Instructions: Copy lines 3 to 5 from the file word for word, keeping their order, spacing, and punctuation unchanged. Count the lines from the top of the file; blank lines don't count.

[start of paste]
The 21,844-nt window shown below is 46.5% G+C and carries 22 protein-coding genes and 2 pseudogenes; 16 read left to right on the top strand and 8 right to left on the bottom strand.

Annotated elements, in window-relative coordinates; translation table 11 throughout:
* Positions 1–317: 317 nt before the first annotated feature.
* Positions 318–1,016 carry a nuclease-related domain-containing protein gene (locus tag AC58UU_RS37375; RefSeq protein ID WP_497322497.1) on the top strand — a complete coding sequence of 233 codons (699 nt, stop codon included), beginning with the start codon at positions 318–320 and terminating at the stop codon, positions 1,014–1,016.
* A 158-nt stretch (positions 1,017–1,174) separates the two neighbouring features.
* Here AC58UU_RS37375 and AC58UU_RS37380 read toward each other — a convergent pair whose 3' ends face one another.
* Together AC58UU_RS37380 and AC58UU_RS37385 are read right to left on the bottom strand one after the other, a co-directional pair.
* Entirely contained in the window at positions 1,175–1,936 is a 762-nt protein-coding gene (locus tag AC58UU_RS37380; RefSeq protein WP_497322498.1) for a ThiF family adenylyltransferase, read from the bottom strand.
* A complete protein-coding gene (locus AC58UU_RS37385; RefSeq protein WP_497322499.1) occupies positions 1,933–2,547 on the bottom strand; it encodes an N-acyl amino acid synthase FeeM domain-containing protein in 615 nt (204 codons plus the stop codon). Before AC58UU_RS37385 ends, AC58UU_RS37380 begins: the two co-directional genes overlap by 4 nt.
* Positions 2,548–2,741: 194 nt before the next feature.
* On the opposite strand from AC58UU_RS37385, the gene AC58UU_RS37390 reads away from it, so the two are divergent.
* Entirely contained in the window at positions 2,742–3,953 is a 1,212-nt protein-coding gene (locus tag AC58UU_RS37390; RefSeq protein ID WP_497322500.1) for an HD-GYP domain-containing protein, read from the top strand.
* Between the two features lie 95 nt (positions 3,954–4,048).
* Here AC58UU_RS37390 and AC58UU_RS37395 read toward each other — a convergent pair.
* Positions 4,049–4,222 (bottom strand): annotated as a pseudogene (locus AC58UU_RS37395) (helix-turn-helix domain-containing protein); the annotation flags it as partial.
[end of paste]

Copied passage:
* Positions 1–317: 317 nt before the first annotated feature.
* Positions 318–1,016 carry a nuclease-related domain-containing protein gene (locus tag AC58UU_RS37375; RefSeq protein ID WP_497322497.1) on the top strand — a complete coding sequence of 233 codons (699 nt, stop codon included), beginning with the start codon at positions 318–320 and terminating at the stop codon, positions 1,014–1,016.
* A 158-nt stretch (positions 1,017–1,174) separates the two neighbouring features.